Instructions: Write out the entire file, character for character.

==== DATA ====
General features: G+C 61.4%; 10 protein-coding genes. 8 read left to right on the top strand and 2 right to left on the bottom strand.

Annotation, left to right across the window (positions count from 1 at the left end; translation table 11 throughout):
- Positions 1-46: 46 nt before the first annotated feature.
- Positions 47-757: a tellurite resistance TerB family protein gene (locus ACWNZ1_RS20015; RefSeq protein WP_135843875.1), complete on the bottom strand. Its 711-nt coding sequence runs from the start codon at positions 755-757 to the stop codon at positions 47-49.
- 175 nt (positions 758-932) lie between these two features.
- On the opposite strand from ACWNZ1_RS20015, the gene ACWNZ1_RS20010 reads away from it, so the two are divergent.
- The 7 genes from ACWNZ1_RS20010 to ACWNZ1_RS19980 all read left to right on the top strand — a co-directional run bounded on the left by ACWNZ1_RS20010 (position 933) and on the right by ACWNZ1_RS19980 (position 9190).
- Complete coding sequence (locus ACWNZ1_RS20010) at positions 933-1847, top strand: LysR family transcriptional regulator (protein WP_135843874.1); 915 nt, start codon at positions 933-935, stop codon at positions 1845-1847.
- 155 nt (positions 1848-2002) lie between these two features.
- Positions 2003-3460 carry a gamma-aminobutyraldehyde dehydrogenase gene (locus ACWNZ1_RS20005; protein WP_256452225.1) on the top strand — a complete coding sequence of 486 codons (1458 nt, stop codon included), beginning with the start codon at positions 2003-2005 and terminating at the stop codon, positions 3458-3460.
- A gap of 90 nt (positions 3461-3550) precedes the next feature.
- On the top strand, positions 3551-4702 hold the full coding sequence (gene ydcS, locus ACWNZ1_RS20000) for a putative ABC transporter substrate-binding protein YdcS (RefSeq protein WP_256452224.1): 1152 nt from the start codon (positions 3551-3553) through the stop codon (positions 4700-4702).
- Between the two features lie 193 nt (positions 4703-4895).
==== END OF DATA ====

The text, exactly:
General features: G+C 61.4%; 10 protein-coding genes. 8 read left to right on the top strand and 2 right to left on the bottom strand.

Annotation, left to right across the window (positions count from 1 at the left end; translation table 11 throughout):
- Positions 1-46: 46 nt before the first annotated feature.
- Positions 47-757: a tellurite resistance TerB family protein gene (locus ACWNZ1_RS20015; RefSeq protein WP_135843875.1), complete on the bottom strand. Its 711-nt coding sequence runs from the start codon at positions 755-757 to the stop codon at positions 47-49.
- 175 nt (positions 758-932) lie between these two features.
- On the opposite strand from ACWNZ1_RS20015, the gene ACWNZ1_RS20010 reads away from it, so the two are divergent.
- The 7 genes from ACWNZ1_RS20010 to ACWNZ1_RS19980 all read left to right on the top strand — a co-directional run bounded on the left by ACWNZ1_RS20010 (position 933) and on the right by ACWNZ1_RS19980 (position 9190).
- Complete coding sequence (locus ACWNZ1_RS20010) at positions 933-1847, top strand: LysR family transcriptional regulator (protein WP_135843874.1); 915 nt, start codon at positions 933-935, stop codon at positions 1845-1847.
- 155 nt (positions 1848-2002) lie between these two features.
- Positions 2003-3460 carry a gamma-aminobutyraldehyde dehydrogenase gene (locus ACWNZ1_RS20005; protein WP_256452225.1) on the top strand — a complete coding sequence of 486 codons (1458 nt, stop codon included), beginning with the start codon at positions 2003-2005 and terminating at the stop codon, positions 3458-3460.
- A gap of 90 nt (positions 3461-3550) precedes the next feature.
- On the top strand, positions 3551-4702 hold the full coding sequence (gene ydcS, locus ACWNZ1_RS20000) for a putative ABC transporter substrate-binding protein YdcS (RefSeq protein WP_256452224.1): 1152 nt from the start codon (positions 3551-3553) through the stop codon (positions 4700-4702).
- Between the two features lie 193 nt (positions 4703-4895).